9 Yr Olds Mental Health

Updated on October 23, 2006
L.T. asks from Mesa, AZ
9 answers

My 9 year old daughter has crazy mood swings. She will have a hysterical crying fit over the smallest things and the rest of the time all she does is wine and complain. When she is in a good mood she can be giggling and havin the time of her life and the slightest little thing will send her into a rage where she kicks a hole in the door or she will just scream and cry for an hour. I have tried punishing the behavior and just loving her no matter what and nothing is working. My biggest concern is that her Father was bi-polar and committed suicide when she was 3. I also have 2 other children I feel like I neglect. Any advice I can get would be great I don't know what to do anymore.

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answers from Phoenix on

Given the genetic predisposition for mental health issues, I would have you daughter evaluated by a child psychiatrist. If you need a referral, I would ask your pediatrician. If you would like to call me, I have a few names of some as well


L. Kandell, MS, RD, IBCLC
Registered Dietitian/Pediatric Specialist
International Board Certified Lactation Consultant
Scottsdale, AZ 85258

About me: Mother of 2 kids - one of which has mental health issues as well.

1 mom found this helpful


answers from Colorado Springs on

I have a four year old who is bipolar. I would discribe her just like you do your daughter. Take her into see a psycologist or a developmental pediatrician. There are meds that can help her moods (Not to get into he whole med debate but bi-polar is a nuralogical disorder and does need meds to help correct it). The only word of advice I can give you right now is pick your battles. I have been a geographical single parent for the last year and know how tough it is dealing with it by yourself. If you want to talk feel free to message me - but make an appointment for her to see someone ASAP. At least that will get the ball rolling and if you get a dx then she can get extra help at school.



answers from Denver on

L., I am a therapist in an elementary school and as one writer said previously, bi-polar is becoming more prevalent, or at least more diagnosed, in school age children. I would recommend the book The Bi-polar Child by Pappolos. It is by far the best book on the subject that I have read and I have recommended to the families I work with and have heard great reports from them about the book.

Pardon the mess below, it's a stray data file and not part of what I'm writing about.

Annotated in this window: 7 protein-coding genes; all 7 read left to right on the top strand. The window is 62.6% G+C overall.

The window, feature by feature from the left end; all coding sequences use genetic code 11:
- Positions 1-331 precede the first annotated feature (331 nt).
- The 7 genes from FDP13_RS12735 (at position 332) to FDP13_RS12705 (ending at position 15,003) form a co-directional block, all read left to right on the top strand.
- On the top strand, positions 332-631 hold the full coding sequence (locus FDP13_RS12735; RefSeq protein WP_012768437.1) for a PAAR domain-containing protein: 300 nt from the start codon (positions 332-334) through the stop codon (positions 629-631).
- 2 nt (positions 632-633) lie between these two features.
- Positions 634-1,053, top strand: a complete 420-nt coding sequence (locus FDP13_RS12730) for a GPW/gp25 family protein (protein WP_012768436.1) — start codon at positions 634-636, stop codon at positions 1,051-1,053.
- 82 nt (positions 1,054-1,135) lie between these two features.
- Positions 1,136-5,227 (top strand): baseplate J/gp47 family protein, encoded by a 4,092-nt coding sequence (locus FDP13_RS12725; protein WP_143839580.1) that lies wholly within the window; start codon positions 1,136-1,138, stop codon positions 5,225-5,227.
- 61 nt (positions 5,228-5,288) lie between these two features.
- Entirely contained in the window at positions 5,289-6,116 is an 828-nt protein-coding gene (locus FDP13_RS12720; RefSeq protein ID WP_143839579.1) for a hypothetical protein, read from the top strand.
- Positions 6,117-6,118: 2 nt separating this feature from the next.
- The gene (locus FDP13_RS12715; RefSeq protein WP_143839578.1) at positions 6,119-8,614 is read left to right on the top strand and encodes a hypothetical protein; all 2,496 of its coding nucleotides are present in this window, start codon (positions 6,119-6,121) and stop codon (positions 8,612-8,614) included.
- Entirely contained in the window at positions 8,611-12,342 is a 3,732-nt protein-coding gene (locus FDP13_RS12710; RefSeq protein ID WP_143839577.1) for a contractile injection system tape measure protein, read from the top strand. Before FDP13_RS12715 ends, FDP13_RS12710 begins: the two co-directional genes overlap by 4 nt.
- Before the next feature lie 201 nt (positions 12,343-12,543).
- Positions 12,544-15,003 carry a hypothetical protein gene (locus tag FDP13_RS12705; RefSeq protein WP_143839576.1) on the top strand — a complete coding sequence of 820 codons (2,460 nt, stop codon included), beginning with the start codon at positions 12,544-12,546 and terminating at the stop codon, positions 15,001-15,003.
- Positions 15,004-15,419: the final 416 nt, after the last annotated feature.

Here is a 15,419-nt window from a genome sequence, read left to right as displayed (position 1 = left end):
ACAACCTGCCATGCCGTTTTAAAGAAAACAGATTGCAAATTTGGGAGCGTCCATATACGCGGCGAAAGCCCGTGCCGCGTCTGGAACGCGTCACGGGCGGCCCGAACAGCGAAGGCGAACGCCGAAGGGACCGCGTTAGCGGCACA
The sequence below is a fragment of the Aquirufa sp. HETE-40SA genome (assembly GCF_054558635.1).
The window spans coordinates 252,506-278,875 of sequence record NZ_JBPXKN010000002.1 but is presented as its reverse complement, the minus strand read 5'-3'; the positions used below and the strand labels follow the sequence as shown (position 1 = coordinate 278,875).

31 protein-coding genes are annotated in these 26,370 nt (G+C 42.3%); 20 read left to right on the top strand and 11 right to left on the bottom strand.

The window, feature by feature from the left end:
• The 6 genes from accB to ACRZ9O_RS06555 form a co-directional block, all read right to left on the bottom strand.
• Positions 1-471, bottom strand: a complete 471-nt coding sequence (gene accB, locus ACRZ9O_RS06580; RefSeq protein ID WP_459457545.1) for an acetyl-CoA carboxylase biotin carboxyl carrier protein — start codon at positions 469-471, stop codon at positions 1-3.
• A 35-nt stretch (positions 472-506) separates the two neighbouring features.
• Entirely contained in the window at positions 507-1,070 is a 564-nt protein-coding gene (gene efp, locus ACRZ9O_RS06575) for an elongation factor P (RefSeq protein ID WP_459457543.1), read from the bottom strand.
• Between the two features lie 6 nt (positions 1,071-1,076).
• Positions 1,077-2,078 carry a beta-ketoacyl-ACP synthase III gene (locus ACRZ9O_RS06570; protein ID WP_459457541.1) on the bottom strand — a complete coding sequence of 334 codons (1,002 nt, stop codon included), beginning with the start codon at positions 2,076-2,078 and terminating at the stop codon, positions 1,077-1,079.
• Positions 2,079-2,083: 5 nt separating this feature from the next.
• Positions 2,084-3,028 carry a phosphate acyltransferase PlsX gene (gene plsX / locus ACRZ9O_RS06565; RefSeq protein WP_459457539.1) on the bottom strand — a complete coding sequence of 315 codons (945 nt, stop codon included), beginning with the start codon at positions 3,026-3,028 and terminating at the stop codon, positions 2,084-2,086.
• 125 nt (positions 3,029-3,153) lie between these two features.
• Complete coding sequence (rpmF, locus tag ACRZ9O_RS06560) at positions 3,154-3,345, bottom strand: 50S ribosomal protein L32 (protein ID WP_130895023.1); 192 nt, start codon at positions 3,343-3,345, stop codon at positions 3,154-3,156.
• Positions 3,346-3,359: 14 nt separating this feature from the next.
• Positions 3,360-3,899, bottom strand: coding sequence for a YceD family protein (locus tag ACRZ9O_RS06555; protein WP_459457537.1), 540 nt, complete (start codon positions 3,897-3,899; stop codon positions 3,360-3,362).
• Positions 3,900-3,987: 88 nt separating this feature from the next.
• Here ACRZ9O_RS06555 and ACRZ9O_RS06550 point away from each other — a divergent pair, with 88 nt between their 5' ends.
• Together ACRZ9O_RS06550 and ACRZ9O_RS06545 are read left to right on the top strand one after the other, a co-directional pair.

Secondly, I would recommend that you get in touch with a mental health therapist about being evaluated. Peditricians are great but a diagnosis such as bi-polar should be handled by a specialist or someone trained specifically to handle such things. If it isn't bi-polar and something else they can handle that as well.
Lastly, I am a firm believer of talk therapy along with medicine therapy. I would recommend a good family therapist to help all of you with the loss of your daughter's father and to help all of you support and deal with your daughter's behavior. It is a family issue and everyone needs to be included in the treatment.
Good luck to you and I hope you find the answers you are looking for--I have seen familes come through this with flying colors and I am hoping the same is true for you. A.



answers from Phoenix on

Consider having her evaluated by a psychologist and/or psychiatrist. She may be suffering from a rapid cycling form of bipolar disorder. This is more prevelant now than ever in school age kids and her father's history indicates that she is more at risk than others.
Hang in there!



answers from Phoenix on

My husband is Bi-polar and its a very trying mental illness, I have a 14 month old and I am also concerned that she will develop it too. All I can say is you should try to get her in to see someone, it dosent hurt, she might just need some professional help and it might help you not be so frustrated. I know people say don't take kids to see professionals at a young age, but there is nothing wrong with it, your doing something good for her and your family, its a very hard illness to handle as Im sure you know. Im sorry for your loss, I hope that you find a solution that works for your family.